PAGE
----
2. Swan | Ariyoshi Kyoko | CMX | Ballet – Unbelievably, I’ve only read one volume of Swan, and one of my greatest fears at this point is that I’ll miss picking up the others, now that CMX is no more. Though I never was a real dancer despite years of classes (lack of physical discipline & wrong, wrong body type), I spent quite a bit of my youth obsessed with ballet, and spent no small amount of my “spare” cash buying tickets to ABT performances during my NYC years. For me, reading Swan is a natural extension of my teenaged fixation with The Children of Theatre Street and The Red Shoes, confirmed for me by Jason Thompson’s detailed writeup in his column at ANN. Will I find the rest of this series? (what was published of it, at least?) Let’s hope it’s not too late!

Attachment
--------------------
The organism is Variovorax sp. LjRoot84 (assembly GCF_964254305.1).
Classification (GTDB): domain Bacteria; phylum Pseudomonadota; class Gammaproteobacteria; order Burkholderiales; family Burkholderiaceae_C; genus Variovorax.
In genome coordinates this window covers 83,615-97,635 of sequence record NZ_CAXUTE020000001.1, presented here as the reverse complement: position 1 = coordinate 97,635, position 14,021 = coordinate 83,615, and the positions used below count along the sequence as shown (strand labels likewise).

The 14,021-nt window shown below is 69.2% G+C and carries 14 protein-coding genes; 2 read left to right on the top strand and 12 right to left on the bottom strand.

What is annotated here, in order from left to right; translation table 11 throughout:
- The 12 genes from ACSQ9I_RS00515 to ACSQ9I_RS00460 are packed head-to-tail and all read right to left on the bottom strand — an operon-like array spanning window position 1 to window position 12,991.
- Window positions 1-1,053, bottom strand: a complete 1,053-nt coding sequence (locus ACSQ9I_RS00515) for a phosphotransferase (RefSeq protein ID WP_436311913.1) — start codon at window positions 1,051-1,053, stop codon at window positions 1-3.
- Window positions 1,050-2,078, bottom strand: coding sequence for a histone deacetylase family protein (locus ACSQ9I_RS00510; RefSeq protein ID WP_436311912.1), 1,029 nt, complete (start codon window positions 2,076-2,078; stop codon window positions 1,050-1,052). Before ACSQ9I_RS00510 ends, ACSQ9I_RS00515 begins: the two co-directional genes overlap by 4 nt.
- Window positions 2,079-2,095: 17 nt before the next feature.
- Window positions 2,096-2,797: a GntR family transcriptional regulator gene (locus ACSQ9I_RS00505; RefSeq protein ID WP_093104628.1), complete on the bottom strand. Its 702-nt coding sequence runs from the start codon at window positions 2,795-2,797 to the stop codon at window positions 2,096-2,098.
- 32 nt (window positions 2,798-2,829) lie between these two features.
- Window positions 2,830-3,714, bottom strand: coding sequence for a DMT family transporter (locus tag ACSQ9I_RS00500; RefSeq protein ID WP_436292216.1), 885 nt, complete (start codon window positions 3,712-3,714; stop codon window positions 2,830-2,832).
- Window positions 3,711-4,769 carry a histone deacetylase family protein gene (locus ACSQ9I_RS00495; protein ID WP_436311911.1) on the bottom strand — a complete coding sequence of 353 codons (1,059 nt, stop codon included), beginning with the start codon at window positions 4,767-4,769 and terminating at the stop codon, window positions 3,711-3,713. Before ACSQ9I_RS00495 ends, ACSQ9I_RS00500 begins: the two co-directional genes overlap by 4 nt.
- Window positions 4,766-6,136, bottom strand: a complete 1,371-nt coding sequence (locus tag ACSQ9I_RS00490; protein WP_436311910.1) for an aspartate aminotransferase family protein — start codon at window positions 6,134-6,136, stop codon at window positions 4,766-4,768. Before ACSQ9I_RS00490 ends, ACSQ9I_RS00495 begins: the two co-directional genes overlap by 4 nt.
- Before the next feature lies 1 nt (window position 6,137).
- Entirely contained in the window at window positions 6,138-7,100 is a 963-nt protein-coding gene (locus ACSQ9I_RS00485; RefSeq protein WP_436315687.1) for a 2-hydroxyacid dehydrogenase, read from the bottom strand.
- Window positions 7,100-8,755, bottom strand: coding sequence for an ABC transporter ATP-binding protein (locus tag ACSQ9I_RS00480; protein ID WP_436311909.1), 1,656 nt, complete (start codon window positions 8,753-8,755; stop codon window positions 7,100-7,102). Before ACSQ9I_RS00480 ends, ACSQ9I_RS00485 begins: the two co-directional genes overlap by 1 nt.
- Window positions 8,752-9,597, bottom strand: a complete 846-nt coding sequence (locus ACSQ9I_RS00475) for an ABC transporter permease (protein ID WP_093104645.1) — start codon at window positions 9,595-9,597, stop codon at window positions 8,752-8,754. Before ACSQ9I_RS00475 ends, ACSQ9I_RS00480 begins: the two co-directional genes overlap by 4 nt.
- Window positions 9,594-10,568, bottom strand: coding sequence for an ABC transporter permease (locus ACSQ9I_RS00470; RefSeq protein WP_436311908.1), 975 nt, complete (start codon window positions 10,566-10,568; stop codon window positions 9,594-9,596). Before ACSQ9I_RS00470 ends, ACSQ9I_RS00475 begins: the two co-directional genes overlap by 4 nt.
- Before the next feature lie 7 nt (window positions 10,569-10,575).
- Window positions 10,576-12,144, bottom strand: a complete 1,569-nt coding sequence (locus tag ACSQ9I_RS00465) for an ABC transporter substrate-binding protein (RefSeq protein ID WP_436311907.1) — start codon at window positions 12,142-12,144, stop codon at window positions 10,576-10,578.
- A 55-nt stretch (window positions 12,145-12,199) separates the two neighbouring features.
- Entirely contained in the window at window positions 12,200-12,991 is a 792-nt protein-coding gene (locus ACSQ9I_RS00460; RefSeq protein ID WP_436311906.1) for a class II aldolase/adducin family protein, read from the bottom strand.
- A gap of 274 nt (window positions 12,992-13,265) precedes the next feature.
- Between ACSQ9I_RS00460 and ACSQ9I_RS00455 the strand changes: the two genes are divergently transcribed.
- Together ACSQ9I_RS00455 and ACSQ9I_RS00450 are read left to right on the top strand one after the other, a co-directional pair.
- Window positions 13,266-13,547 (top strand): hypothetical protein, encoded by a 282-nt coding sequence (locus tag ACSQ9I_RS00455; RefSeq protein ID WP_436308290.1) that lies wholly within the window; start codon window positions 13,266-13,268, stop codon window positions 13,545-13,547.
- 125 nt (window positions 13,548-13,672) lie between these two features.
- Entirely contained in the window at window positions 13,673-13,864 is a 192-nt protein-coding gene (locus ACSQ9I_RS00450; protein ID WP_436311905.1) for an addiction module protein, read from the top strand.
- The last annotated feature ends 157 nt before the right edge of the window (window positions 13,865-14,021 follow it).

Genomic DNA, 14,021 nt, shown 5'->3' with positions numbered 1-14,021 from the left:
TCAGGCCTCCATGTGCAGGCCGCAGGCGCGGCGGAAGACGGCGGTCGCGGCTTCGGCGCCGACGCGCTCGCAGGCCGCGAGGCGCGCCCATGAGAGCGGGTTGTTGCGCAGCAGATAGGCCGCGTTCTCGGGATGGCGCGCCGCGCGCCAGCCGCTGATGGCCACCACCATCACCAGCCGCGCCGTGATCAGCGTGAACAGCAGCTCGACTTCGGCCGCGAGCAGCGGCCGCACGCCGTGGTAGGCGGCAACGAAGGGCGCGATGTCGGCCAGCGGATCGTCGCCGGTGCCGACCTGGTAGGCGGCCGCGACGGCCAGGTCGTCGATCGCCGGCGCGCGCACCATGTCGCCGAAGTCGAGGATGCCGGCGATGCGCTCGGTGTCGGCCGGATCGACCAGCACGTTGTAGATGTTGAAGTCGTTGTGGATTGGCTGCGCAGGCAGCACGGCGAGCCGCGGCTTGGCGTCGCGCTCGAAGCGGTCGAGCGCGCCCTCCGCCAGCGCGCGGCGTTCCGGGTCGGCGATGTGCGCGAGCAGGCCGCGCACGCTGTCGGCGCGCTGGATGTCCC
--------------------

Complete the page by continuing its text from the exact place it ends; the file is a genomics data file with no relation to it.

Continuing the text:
3. Honey and Clover | Chika Umino | Viz Media | Visual Art – I suppose it’s a little tragic that the type of art that provides me with the greatest mystery is also the inspiration for the series on this list that has (so far) taught me the least about its characters’ vocation. I expect its later volumes may focus more heavily on career, but as I’ve (shockingly) just begun the series, I’m so far mainly lured by its delicious soap-opera. Regardless of how it plays out, however, I suspect there is no manga on earth powerful enough to help me understand how visual artists do what they do–that is how magical it is for me. Even as a music student, I learned early on that I would never create true beauty with my hands, no matter how much I tried and practiced. My voice was the only thing I could ever make real music with… the only instrument I could ever command with my own will.

So, readers, gimme your arts-centric manga! I want to read more! MORE!

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  1. Now I’m trying to think if there are any manga I’ve read about a writer…

    • Moomintroll says: